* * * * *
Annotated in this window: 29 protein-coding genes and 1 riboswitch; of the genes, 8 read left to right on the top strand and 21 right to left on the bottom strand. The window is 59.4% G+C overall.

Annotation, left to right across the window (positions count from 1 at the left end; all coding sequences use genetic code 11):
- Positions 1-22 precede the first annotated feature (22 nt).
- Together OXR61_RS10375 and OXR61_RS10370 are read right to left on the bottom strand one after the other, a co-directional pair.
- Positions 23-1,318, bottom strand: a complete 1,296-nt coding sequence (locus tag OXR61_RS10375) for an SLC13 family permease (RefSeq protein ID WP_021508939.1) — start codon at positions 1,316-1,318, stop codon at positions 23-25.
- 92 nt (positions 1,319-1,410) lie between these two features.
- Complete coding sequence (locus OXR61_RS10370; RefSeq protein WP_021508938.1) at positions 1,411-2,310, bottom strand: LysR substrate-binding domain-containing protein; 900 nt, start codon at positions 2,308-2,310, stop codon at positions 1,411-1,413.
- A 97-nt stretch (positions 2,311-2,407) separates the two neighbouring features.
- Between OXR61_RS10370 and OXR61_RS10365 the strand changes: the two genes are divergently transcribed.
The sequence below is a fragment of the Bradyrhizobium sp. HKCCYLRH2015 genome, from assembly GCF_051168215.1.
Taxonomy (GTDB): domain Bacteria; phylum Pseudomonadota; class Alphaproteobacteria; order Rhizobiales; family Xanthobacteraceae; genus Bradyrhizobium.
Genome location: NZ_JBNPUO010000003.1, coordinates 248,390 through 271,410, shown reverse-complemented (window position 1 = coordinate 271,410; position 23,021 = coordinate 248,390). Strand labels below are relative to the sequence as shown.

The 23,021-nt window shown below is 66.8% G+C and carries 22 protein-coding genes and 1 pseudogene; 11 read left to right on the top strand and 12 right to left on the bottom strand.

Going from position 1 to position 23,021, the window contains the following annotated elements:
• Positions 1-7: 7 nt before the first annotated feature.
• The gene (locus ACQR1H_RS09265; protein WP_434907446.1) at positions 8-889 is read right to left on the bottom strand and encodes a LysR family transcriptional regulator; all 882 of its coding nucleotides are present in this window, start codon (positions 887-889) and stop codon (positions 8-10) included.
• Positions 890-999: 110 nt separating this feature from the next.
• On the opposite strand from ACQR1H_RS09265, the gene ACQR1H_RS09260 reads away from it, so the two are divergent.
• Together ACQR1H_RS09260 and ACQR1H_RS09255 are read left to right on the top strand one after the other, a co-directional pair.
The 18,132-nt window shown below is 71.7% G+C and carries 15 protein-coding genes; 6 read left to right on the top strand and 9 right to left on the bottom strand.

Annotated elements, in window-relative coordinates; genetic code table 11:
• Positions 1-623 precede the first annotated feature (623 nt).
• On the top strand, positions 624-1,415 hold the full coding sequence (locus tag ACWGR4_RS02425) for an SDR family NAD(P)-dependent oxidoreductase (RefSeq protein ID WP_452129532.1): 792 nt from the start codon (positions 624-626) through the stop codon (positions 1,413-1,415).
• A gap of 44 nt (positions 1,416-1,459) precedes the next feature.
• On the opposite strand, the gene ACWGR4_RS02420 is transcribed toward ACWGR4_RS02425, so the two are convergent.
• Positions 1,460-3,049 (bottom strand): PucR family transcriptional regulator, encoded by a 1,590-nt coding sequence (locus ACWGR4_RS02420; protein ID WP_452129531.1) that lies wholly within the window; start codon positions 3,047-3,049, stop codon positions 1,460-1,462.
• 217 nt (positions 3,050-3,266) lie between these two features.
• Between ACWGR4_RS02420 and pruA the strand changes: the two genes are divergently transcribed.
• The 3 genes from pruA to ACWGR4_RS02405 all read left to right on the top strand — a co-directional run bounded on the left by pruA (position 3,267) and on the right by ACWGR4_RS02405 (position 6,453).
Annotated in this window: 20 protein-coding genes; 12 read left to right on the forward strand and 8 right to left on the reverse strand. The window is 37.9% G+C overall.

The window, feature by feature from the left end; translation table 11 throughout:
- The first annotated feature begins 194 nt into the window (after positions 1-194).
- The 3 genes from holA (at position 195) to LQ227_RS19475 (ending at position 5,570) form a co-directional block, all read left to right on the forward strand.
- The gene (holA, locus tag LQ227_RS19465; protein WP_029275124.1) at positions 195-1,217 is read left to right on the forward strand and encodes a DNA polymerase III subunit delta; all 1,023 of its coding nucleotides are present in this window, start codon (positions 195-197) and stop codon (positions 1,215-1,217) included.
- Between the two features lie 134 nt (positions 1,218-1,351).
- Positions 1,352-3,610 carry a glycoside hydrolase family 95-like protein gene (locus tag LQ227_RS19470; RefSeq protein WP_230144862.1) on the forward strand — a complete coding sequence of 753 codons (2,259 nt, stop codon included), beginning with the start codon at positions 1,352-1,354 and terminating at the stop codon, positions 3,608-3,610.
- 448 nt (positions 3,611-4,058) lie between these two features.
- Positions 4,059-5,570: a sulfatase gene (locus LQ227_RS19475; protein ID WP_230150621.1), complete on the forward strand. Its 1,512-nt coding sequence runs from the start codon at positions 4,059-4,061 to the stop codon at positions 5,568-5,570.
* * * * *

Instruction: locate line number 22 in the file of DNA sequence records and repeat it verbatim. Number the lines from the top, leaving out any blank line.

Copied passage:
• Positions 1-623 precede the first annotated feature (623 nt).